Kayaking for Dinoflagellates

Few of my adventures exploring Created Kinds have taken more planning than those trips after Bioluminescent ( glow-in-the-dark ) plants and animals. These trips have required travel, unusual strenuous activity, and – most notably – having to be done in the darkness of night.

Kayaking at Night

There are several places in the world with bioluminescent waters. Some of these are located in Puerto Rico. These waters contain three species of microscopic sized dinoflagellates ( one celled organisms about 1/500th of an inch ) that glow when the water is disturbed. Usually for such excursions I travel alone – few want to put up with the activity I am doing. However, with this, many tour guide businesses have sprung up around these bays and will take people out to see them for a fee. I accept the help this time, because it is so much safer and easier going with a group than trying this by yourself.

One of the closest, and most enjoyable, ways to see the glowing water is to go kayaking. So I make the 2 hour drive to the bay and gather with about 40 people who have little or no kayaking skills, take part in a crash course in controlling the paddle and boat, and set off with them as a group across a bay, up a channel, and into the lagoon where the dinoflagellates are – all at night. Although there is tension to keep up with the guides, the group is ready for fun and adventure. By the end of the trip, the arms are tired because no one is accustomed to this much paddling all at once.

Bioluminescent Glow in the Water

As we approach the scene, the water begins to glow around the paddles. Soon we are dipping our fingers and hands in the water to experience this rare phenomenon in nature. It glows with a blue-greenish hue – with no specific point of origin as it comes from possibly half a million dinoflagellates per cubic foot of water all glowing at once. What an amazing part of His creation.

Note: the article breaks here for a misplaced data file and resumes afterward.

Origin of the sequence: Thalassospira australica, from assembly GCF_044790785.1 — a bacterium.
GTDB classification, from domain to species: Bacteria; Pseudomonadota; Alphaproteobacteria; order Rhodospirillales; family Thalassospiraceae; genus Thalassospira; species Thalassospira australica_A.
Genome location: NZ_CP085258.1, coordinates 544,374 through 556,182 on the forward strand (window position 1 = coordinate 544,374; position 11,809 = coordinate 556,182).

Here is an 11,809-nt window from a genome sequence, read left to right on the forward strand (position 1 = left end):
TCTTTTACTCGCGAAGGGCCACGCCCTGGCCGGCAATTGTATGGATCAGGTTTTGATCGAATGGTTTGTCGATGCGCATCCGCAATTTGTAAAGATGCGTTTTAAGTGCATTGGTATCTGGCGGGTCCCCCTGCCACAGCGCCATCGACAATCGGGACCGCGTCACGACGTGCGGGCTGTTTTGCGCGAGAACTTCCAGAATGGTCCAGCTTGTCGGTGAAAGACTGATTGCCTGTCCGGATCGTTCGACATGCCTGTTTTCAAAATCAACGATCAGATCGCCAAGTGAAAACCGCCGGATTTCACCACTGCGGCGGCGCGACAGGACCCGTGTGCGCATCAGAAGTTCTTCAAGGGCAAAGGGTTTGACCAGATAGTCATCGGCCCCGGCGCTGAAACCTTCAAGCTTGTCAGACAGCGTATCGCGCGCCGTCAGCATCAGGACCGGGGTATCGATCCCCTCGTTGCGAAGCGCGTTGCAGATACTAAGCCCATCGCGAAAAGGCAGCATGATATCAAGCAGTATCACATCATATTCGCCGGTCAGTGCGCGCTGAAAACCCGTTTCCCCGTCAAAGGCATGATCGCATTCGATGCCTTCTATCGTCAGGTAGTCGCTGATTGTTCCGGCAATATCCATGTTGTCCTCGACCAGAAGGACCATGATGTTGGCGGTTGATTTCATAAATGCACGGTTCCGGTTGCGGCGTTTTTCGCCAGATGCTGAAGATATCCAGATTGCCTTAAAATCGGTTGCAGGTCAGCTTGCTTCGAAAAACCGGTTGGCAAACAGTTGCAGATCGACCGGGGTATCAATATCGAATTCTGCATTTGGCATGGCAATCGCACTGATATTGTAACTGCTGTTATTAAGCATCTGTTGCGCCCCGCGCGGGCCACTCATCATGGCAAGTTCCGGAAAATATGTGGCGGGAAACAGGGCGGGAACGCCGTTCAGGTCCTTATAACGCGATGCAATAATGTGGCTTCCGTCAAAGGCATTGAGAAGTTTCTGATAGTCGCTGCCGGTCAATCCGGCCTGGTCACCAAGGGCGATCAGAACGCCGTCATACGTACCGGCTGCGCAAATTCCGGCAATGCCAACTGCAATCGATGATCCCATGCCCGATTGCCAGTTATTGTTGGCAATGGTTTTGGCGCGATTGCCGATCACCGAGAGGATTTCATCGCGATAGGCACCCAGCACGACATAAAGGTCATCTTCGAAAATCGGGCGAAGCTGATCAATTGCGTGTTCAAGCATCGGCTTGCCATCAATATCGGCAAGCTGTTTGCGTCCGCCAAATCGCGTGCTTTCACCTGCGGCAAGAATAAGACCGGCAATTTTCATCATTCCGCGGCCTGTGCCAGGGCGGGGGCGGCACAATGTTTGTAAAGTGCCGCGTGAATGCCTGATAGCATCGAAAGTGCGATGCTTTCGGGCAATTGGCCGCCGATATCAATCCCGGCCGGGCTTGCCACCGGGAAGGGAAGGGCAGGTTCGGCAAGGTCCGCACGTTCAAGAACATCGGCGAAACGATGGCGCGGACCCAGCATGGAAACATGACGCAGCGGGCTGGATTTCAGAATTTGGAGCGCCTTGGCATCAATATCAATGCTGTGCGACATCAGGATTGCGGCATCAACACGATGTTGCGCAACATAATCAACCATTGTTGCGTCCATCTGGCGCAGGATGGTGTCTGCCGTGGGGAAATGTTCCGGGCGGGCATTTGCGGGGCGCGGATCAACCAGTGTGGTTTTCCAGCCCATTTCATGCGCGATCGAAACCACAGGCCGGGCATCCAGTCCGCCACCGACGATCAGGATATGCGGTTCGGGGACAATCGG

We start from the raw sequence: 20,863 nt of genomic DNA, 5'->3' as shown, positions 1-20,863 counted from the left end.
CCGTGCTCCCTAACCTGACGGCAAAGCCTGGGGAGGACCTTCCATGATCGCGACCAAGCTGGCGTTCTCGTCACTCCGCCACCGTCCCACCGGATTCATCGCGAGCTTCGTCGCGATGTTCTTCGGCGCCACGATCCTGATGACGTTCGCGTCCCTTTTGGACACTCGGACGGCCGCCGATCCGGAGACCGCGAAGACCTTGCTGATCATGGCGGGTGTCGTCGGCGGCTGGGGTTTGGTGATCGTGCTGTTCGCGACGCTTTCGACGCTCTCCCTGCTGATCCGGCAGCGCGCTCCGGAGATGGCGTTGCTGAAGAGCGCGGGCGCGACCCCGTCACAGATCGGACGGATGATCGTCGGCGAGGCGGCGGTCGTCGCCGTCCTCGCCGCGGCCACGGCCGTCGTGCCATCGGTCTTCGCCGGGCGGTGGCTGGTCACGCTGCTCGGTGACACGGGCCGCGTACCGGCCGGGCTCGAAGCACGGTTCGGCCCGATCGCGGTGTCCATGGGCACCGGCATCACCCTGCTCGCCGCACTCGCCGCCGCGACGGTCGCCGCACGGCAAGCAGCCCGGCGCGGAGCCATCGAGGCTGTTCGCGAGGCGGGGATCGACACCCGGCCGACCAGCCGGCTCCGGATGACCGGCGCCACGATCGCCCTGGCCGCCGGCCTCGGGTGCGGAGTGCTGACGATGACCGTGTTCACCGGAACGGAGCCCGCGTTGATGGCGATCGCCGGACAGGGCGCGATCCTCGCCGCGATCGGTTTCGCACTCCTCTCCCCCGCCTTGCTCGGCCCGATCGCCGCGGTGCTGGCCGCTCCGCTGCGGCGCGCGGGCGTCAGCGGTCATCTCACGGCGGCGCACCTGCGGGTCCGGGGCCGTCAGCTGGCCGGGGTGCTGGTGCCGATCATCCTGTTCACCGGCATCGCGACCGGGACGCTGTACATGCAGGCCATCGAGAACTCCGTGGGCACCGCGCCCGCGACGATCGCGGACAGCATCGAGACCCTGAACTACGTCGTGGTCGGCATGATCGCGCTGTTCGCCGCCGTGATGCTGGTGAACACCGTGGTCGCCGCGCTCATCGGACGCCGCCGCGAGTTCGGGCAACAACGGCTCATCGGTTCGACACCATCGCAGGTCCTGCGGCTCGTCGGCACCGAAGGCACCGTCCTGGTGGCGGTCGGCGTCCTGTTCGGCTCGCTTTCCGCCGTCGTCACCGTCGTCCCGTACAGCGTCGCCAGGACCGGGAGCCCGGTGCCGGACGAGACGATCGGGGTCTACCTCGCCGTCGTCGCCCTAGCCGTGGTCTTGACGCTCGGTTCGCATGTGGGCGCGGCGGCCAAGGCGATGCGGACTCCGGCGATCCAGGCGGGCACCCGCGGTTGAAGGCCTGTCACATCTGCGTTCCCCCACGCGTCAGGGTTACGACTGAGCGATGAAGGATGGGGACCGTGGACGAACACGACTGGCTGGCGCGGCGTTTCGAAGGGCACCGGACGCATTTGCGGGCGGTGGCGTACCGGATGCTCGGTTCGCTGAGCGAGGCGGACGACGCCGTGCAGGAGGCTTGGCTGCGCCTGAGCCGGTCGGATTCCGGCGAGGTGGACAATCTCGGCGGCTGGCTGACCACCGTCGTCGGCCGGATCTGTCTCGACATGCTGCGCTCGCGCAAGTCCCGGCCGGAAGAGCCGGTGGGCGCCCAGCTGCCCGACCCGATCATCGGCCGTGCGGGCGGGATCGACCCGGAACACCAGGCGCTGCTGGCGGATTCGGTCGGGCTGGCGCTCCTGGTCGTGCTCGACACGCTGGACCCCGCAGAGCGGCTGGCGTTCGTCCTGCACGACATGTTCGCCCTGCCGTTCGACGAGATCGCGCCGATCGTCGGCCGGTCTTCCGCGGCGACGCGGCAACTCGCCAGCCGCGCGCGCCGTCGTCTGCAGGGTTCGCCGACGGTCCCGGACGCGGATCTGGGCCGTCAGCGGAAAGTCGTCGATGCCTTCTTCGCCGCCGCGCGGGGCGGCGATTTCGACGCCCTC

On my end of things, I already have some small skill with canoeing, so kayaking is not a big switch. I need to focus on the photography. As usual when going out over open water, I pack my camera gear in ziploc bags until it is time to take the actual picture. The picture itself is unusually complicated … I need to take a long exposure (about 15 seconds) with a fast film speed while sitting on a kayak in the water.

Microscope View of Dinoflagellate

I make the 2 hour drive home and rest after an exhausting night. The next day, I go the next step in following curiosity. I take my wet clothes and squeeze the water out of them. Then I borrow an old microscope (in storage for many years) from an extended family member. It is not the clearest of microscopes, but I start examining the water … and there it is. A dinoflagellate in front of me and still glowing a bit. Such an amazing little thing!

I am satisfied … for now. I have seen something rare and beautiful in Creation in it’s natural habitat. In researching and preparing for this event, I have learned much about certain types of microscopic creatures and the general concepts of bioluminescence. I can rest until the next adventure.

Todd Elder

Todd Elder

Todd Elder has a deep desire to understand and experience Creation. As a Baraminologist, his current research includes developing the Katagenos Species Concept, the Natanzera Classification System, and the Floral Formula Method of determining Plant Kinds. As an author and speaker, his books and seminar materials are designed to encourage a growing relationship with the Creator.
Todd Elder

Latest posts by Todd Elder (see all)

Enjoyed this article ? --> Share it .

If you appreciate this information, please consider donating
to help defray the costs of this website and ongoing research.